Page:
'We terrorised their defence'

Sam Allardyce hailed West Ham United's best performance of the season so far - a 2-1 home win over Barclays Premier League champions Manchester City.

The Hammers were full-value for their win, scoring through Morgan Amalfitano's first-half finish and Diafra Sakho's second-half header - his seventh goal in seven starts for the Club - before holding out before and after David Silva's consolation strike.

The manager, whose team stay fourth after a fifth win in nine league games, praised his players for their performances all over the pitch.

"There was not doubt that was the best of our three home wins," said Big Sam. "The performance was the best of the lot as well, because the quality of the opposition we played makes it the best performance we did this season.

"I think the difficulties we had to cope with in the closing stages meant this was a magnificent effort by the players. Watching the TV before the game, they put up the top scorers in Europe and Aguero and Dzeko were both up there, and neither of those two have scored. That's the big contribution from a defensive point of view.

"Attacking-wise, it was about maximising our chances and we certainly maximised our possession for the amount of chances we created against a Manchester City side who are the current champions. If you look at the possession stats and can't believe that Man City lost, if you look at the chances we created against the chances City did you can see why we caused them lots of problems and ended up winning the game.

"We terrorised their defence whenever we got the chance."

West Ham's goals both came from crosses, albeit different types. The first, on 21 minutes, saw Alex Song and Enner Valencia combine at lightning speed before the Ecuadorian crossed low for Amalfitano to convert. A breathless game appeared to be settled when Aaron Cresswell sent over yet another inch-perfect cross for Sakho to nod powerfully past Joe Hart with 15 minutes to go.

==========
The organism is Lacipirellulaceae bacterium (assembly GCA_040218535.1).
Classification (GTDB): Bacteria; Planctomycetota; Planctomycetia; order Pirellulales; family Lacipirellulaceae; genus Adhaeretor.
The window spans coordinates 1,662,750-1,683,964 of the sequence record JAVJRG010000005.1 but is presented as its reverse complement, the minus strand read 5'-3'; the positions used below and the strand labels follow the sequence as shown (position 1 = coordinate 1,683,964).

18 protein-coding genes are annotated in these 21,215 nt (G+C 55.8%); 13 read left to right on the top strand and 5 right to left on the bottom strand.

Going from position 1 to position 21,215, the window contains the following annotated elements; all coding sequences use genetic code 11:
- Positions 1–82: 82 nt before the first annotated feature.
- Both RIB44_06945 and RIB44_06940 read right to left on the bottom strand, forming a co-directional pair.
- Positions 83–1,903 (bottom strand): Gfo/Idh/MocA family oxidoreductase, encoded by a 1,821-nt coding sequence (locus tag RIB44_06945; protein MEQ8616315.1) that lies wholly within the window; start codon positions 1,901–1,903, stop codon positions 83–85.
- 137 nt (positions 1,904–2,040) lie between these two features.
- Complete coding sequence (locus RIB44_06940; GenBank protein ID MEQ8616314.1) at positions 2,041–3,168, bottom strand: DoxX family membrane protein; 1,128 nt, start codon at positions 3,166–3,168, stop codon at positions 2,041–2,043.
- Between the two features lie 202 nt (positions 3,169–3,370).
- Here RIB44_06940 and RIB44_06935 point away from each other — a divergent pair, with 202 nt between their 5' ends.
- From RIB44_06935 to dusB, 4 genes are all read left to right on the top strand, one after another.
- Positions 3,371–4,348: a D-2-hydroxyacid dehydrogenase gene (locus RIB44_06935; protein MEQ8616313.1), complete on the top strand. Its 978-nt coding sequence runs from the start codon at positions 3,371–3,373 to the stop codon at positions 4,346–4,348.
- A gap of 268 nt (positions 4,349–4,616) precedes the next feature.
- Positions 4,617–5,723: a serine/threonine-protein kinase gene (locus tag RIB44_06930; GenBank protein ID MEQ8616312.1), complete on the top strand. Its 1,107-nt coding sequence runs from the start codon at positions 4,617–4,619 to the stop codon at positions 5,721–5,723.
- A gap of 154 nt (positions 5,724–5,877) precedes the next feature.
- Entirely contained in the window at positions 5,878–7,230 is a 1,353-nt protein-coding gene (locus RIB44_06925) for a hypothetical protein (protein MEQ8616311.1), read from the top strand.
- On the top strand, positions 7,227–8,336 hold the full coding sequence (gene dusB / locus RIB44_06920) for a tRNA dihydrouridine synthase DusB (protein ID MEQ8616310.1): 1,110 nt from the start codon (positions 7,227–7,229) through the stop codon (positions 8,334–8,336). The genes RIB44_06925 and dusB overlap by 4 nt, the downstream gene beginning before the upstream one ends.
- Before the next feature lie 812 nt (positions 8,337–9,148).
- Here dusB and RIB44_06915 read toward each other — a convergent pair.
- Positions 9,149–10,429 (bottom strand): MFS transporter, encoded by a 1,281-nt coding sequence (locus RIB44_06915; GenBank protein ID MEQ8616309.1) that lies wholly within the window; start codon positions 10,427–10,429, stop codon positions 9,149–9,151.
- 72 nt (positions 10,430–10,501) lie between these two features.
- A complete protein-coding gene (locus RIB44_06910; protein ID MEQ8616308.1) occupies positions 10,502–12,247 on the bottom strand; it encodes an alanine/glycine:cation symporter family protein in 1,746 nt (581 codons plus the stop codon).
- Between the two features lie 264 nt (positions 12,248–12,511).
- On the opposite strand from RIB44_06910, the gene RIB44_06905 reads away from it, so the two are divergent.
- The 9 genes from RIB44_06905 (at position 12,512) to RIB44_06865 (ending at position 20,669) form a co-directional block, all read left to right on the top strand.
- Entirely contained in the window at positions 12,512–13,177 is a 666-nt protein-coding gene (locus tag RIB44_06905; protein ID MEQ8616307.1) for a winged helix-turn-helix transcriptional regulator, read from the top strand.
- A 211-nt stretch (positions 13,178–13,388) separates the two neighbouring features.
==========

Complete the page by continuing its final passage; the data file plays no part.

However, Silva set up a grandstand finish by curling high into the net seconds later. Either side of the Spaniard's goal, City also hit the woodwork through Sergio Aguero and Yaya Toure, while Adrian produced a host of important saves.

"People are calling it old-fashioned for some reason, but crossing the ball and heading it in the net is never going to be old-fashioned. If you play to your strengths, and these lads are showing that is one of their strengths, then you will score goals.

"These lads are not as big as Andy Carroll but they're as good in the air as Andy in the box, so if the quality of the ball continues to be there, they are going to get more and more chances and more and more goals.

"Two crosses created two goals. Morgan was brilliant coming in off his line inside the far post. We didn't play with two strikers because I thought that was too risky against their quality, so we played with a 4-2-3-1 and for me it was the right decision because we got the right result - and one not many people expected."

At the back, Adrian and his defenders ran themselves into the ground to prevent City from stealing a point late on. While West Ham rode their luck, Big Sam said they deserved their success.

"They were there when they were needed and made a big contribution to us winning. We wanted a clean sheet but I can't complain about what Silva did, because I said to the players that if we lose a goal, let it be a brilliant one. That little man pulled out a bit of genius there, so we have to accept that quality.

"That genius hasn't hurt us, though, and we have got the three points."

So, with 16 points from nine games, what is the challenge now for Big Sam?

"The hard thing is sustaining it. You have spells as a team and those that are the best are usually the ones who can sustain it the best and stand the pressures it brings. We are going to find out if we can do that now, because we have certainly made an impact.

"The lads are going to have to cope with more scrutiny from the opposition in terms of stopping the effect of our front two, in particular. They will try to protect themselves better against the problems I don't think anybody expected us to cause.

"We have to keep our feet on the ground and ask ourselves 'Can we get better than we already are?' - that's our ultimate challenge. For me, the ultimate challenge is not to see any complacency slip in and them thinking 'We've done it all'.

"We will not do anything unless we continue to work as hard as we've done for the whole of this season."